The obvious big distinction between Galaxy Gear and the rest of the smartphone market is the inclusion of a camera module with auto focus in the wrist band. Initially I thought this would be something terrible and a novelty at best, but the Gear actually produces surprisingly decent photos considering its size and resolution (just 1392x1392 square). The module does stick out of the wrist band a notable amount, and I’d be concerned about longevity over the course of the Gear, as I normally hit my wrist on things during the course of a normal day, but it does work.

The camera interface on Gear is very simple, just tap to focus and capture anywhere, and the capture routine runs. I've included a number of photos of the interface in the hardware gallery starting here. At the top left is a switcher between stills and video, and top right gives you shortcuts to imaging settings, including between a 1:1 and 4:3 mode for the still camera (1:1 gives you the full sensor area it seems), and focus mode (auto or macro). In video mode you can select between 1:1 and 16:9 video resolution settings, which work out to 640x640 or 720p respectively. I’ve made copies of the video samples I took at the bench location available both on YouTube as shown below and on our own servers zipped up, both 720p and 640 square.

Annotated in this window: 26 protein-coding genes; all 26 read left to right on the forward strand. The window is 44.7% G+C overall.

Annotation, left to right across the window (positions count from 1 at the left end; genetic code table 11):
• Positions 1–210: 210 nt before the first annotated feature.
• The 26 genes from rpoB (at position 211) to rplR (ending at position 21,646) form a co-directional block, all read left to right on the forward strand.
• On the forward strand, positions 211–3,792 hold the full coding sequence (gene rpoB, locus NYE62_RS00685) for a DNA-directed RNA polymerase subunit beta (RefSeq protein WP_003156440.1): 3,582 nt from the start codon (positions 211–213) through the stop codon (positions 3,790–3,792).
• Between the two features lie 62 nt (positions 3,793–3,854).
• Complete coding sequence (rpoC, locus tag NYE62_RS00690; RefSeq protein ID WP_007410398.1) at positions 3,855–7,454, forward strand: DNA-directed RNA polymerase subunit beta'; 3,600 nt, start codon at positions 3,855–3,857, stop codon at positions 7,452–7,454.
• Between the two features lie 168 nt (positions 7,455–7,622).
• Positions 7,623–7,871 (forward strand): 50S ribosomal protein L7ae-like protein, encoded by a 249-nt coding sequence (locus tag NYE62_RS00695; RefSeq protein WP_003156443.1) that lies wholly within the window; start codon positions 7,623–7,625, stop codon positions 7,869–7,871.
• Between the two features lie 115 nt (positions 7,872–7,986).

You can record a maximum of 15 seconds of video at a time, and store a maximum of 50 images and videos on the Gear at one time. There’s also no ability to disable the camera shutter sounds, which is probably a good thing considering its potential for creepshots, but the speaker at the bottom is easily silenced with a finger.

It’s kind of amazing to be able to get anything out of a camera that fits into the strap of a watch, so I won’t complain about imaging quality a whole lot. Again I’m impressed at what comes out of a camera that fits into this form factor. Also shooting from the wrist often means shooting from waist level, which means different perspective that forces you into taking some shots you wouldn't take otherwise. I'm a fan of wearables with camera if nothing else because they force me to take photos that aren't eye level, and those different heights and positions are where some of the most interesting or out of the ordinary photos are photographed from. I guess the Gear could also be perfect for corporate espionage, at least until more people start recognizing the fact that there's a camera on your watch, but I digress.

My only concerns with the Gear are really just interface related – I took a lot of photos on accident since the swipe down gesture used for back also will get you to the camera and take a photo, literally every road leads to taking a photo in the Gear interface with that back swipe. The other issue is that getting the images off of Gear is cumbersome, you have to transfer them through the gallery to the attached phone, and then delete them all to get around that 50 photo or video maximum each time.

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  • OddlyShapedTree - Tuesday, October 1, 2013 - link